— Ginger Kerrick also was born in El Paso. She received a bachelor of science degree in physics from Texas Tech University in Lubbock in 1991, followed by a master’s in physics in 1993. She began working at JSC as a summer intern in 1991, and began her first permanent job in 1994 as a materials research engineer in the Safety, Reliability and Quality Assurance Directorate. Since 1995, she has worked in the Mission Operations Directorate as a Space Station systems instructor. After working as a crew support engineer at the Mission Control Center, Moscow, she became the first non-astronaut spacecraft communicator. She has been the lead Space Station CAPCOM and was deputy chief of the CAPCOM branch at the time of her selection.
— Michael Moses was born in Fulda, Germany, but grew up in Rockwood, Pa. He earned a bachelor of science degree in physics from Purdue University in 1989, a master’s in space sciences from Florida Institute of Technology in 1991, and a master’s in aerospace engineering from Purdue in 1995. Moses began working at JSC in 1995 as a Rockwell Space Operations Co. employee, and transitioned to United Space Alliance as a flight controller in Mission Operations’ Systems Division. He began working for NASA in 1998 as an ascent/entry Propulsion Officer, and was the Propulsion Systems Group lead from 2001 to 2003. Moses transferred to the Shuttle Electrical Systems Group in 2003, and served as group lead until this new assignment.
–Holly Ridings, a native of Amarillo, Texas, earned a bachelor of science degree in mechanical engineering from Texas A&M University in 1996. Ridings joined the space program in 1997 through participation in a student program at Goddard Space Flight Center in Greenbelt, Md. She moved to a permanent position at JSC later that year, working for United Space Alliance as a Thermal Operations and Resource Officer, supporting console operations for the Space Station thermal control systems. She joined NASA in 1998 and continued her role as a thermal operator until 2003. At that time, she became the lead for the Space Station Motion Control Systems Group and has served in that capacity until this new assignment.
— Michael Sarafin was born in Herkimer, N.Y. He received a bachelor of science degree in mechanical and aeronautical engineering from Clarkson University, Potsdam, N.Y., in 1994. He joined NASA in 1993 as a Space Shuttle software engineer, developing cockpit display and Global Positioning System navigation requirements. Sarafin has been a Guidance, Navigation and Control Officer, supporting 30 Shuttle flights in Mission Control, since 1995.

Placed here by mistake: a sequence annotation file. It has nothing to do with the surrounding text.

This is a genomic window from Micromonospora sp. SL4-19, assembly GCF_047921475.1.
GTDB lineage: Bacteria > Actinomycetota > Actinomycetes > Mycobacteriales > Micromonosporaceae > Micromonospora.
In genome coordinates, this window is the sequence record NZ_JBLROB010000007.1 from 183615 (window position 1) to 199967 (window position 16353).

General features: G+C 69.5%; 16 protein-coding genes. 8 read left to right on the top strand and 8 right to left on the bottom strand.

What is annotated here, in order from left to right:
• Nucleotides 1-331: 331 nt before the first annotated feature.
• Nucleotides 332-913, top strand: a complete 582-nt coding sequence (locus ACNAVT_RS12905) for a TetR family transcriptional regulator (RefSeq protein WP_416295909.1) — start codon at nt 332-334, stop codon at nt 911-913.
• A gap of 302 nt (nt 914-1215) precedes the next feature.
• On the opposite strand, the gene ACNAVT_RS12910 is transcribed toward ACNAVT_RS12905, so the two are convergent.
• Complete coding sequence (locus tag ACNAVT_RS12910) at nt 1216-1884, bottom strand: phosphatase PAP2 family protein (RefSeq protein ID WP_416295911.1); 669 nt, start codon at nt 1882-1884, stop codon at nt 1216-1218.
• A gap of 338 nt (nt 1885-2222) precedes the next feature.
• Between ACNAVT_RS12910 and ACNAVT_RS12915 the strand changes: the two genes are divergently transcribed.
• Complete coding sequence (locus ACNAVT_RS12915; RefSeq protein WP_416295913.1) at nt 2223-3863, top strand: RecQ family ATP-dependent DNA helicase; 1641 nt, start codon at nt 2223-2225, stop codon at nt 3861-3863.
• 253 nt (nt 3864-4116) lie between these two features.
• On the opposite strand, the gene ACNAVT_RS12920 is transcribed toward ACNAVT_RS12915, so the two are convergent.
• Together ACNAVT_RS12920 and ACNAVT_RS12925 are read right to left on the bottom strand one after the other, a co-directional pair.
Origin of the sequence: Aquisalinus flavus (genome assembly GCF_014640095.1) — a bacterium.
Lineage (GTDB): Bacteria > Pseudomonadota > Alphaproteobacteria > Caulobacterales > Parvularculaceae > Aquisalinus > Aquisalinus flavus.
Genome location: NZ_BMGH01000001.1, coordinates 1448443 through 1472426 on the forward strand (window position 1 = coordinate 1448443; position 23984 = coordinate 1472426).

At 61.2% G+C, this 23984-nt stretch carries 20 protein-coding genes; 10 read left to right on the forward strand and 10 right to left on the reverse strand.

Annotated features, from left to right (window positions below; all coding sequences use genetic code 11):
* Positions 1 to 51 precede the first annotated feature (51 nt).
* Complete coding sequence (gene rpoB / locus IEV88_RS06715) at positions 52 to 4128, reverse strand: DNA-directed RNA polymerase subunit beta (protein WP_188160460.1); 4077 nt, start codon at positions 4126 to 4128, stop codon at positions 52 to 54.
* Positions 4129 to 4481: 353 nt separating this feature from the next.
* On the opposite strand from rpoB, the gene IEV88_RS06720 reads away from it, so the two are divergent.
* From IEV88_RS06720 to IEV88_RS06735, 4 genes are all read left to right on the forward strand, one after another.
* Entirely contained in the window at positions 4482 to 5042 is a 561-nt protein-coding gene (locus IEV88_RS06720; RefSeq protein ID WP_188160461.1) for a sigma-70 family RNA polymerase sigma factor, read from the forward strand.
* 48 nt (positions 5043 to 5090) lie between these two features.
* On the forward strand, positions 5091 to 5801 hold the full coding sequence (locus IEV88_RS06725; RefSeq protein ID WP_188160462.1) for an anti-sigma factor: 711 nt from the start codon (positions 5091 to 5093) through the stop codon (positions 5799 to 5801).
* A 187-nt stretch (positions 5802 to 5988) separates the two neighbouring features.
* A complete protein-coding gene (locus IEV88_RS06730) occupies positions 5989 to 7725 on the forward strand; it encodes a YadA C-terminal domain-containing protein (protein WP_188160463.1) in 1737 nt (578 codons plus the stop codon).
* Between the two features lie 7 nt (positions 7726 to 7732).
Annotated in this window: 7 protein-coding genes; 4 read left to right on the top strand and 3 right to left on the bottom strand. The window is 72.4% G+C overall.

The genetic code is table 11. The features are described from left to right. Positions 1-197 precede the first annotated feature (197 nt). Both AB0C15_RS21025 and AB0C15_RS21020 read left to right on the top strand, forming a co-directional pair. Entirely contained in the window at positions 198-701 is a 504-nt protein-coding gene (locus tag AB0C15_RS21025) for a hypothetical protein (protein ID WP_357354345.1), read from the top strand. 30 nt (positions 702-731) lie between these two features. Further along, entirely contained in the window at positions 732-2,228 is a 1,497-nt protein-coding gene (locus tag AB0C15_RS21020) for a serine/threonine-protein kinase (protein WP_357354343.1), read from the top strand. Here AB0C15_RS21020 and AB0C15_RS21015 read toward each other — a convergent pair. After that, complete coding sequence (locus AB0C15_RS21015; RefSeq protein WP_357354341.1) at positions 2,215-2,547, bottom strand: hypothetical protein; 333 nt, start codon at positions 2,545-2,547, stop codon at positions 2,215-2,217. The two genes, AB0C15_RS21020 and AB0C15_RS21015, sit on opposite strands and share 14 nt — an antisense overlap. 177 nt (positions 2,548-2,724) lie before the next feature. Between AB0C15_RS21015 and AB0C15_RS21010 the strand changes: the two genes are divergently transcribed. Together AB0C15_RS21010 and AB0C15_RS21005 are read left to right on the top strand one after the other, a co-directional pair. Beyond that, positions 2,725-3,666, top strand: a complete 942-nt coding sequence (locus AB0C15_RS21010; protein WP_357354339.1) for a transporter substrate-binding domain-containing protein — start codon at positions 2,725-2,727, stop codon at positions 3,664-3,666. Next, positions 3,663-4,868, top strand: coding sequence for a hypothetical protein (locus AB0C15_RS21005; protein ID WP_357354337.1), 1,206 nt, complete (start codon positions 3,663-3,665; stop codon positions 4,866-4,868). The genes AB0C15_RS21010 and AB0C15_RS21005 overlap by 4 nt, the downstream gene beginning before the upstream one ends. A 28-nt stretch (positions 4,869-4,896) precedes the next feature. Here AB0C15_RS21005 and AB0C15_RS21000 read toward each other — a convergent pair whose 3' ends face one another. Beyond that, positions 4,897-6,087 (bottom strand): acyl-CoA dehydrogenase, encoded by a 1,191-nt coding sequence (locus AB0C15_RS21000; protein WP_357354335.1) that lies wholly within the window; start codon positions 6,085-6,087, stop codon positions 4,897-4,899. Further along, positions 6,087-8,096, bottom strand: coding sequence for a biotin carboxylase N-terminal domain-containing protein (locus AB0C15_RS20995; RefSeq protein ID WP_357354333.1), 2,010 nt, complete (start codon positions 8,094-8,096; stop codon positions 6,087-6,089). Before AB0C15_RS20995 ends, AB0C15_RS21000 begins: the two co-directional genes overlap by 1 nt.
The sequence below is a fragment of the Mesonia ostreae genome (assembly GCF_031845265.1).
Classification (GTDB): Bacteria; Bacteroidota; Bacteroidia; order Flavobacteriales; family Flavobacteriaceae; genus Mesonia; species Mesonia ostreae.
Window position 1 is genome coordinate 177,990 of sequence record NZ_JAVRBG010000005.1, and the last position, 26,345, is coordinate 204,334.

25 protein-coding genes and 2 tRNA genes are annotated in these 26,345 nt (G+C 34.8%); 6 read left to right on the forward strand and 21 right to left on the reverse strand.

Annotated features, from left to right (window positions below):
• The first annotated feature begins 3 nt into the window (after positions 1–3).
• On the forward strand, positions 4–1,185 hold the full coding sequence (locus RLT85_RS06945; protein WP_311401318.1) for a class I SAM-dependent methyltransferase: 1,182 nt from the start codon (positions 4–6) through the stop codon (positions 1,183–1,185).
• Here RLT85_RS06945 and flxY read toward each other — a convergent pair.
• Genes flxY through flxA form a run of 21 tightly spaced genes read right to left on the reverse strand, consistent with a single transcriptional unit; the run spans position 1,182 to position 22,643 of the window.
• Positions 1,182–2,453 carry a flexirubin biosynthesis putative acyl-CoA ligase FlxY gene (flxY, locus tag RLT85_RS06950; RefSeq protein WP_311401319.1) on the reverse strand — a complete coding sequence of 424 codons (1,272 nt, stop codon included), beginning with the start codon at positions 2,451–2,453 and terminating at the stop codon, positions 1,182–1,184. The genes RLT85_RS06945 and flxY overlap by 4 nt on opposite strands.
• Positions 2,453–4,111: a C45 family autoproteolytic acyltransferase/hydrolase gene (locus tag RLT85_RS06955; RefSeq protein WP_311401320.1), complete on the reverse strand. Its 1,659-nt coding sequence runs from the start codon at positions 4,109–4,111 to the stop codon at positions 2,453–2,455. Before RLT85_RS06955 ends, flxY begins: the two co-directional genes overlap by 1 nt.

— Brian Smith is from Upper Darby, Pa. He earned a bachelor of science degree in electrical engineering from Villanova University in 1993, a master’s in electrical engineering from the University of Pennsylvania in 1996, and a master’s in aerospace engineering from the University of Houston in 2004. Smith was a hardware engineer for L-3 Communications Systems East, Camden, N.J., from 1993 to 1998 developing Space Station communications systems hardware. He joined United Space Alliance in Houston, Texas in 1998 and worked with engineers at the Naval Research Laboratories in Washington, D.C., and flight controllers at JSC designing, building and testing systems for a Space Station Interim Control Module until 2001. He has been a Communications and Tracking Officer for the Space Station since 2001 logging more than 3,000 hours of mission support.
— Dana Weigel, originally from Baltimore, Md., received a bachelor of science degree in mechanical engineering from Texas A&M University in 1993. From 1994 to 2004, Weigel worked for Barrios Technology as an Extravehicular Activity (EVA) Officer, supporting crew training and console operations for Hubble Space Telescope and the International Space Station. She has been an EVA Officer in Mission Control since 2000, transitioning to the NASA workforce in 2004. She is the return-to-flight lead for EVA operations focusing on inspection and repair of Space Shuttle thermal protection systems.